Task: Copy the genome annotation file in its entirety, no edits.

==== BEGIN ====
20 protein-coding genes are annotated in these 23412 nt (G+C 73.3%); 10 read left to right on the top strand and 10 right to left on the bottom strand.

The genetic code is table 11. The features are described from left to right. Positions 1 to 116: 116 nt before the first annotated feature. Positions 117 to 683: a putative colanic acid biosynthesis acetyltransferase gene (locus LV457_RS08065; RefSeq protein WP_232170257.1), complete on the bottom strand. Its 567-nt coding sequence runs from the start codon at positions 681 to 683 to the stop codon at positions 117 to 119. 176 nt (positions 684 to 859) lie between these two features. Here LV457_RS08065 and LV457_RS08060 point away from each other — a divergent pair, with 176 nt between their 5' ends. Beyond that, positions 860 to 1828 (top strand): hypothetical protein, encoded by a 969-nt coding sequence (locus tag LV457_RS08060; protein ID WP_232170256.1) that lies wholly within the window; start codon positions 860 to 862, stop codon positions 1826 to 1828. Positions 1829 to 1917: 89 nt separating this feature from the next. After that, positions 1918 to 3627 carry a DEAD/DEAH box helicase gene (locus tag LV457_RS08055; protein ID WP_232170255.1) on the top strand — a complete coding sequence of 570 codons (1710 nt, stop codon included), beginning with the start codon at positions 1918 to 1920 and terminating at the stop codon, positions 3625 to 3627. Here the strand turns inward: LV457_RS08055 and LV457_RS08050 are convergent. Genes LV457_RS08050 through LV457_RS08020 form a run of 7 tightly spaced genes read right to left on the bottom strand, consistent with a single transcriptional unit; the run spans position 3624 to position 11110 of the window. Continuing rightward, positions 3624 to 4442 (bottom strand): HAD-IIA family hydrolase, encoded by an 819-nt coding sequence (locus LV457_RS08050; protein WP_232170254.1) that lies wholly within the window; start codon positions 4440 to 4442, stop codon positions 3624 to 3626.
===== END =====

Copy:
20 protein-coding genes are annotated in these 23412 nt (G+C 73.3%); 10 read left to right on the top strand and 10 right to left on the bottom strand.

The genetic code is table 11. The features are described from left to right. Positions 1 to 116: 116 nt before the first annotated feature. Positions 117 to 683: a putative colanic acid biosynthesis acetyltransferase gene (locus LV457_RS08065; RefSeq protein WP_232170257.1), complete on the bottom strand. Its 567-nt coding sequence runs from the start codon at positions 681 to 683 to the stop codon at positions 117 to 119. 176 nt (positions 684 to 859) lie between these two features. Here LV457_RS08065 and LV457_RS08060 point away from each other — a divergent pair, with 176 nt between their 5' ends. Beyond that, positions 860 to 1828 (top strand): hypothetical protein, encoded by a 969-nt coding sequence (locus tag LV457_RS08060; protein ID WP_232170256.1) that lies wholly within the window; start codon positions 860 to 862, stop codon positions 1826 to 1828. Positions 1829 to 1917: 89 nt separating this feature from the next. After that, positions 1918 to 3627 carry a DEAD/DEAH box helicase gene (locus tag LV457_RS08055; protein ID WP_232170255.1) on the top strand — a complete coding sequence of 570 codons (1710 nt, stop codon included), beginning with the start codon at positions 1918 to 1920 and terminating at the stop codon, positions 3625 to 3627. Here the strand turns inward: LV457_RS08055 and LV457_RS08050 are convergent. Genes LV457_RS08050 through LV457_RS08020 form a run of 7 tightly spaced genes read right to left on the bottom strand, consistent with a single transcriptional unit; the run spans position 3624 to position 11110 of the window. Continuing rightward, positions 3624 to 4442 (bottom strand): HAD-IIA family hydrolase, encoded by an 819-nt coding sequence (locus LV457_RS08050; protein WP_232170254.1) that lies wholly within the window; start codon positions 4440 to 4442, stop codon positions 3624 to 3626.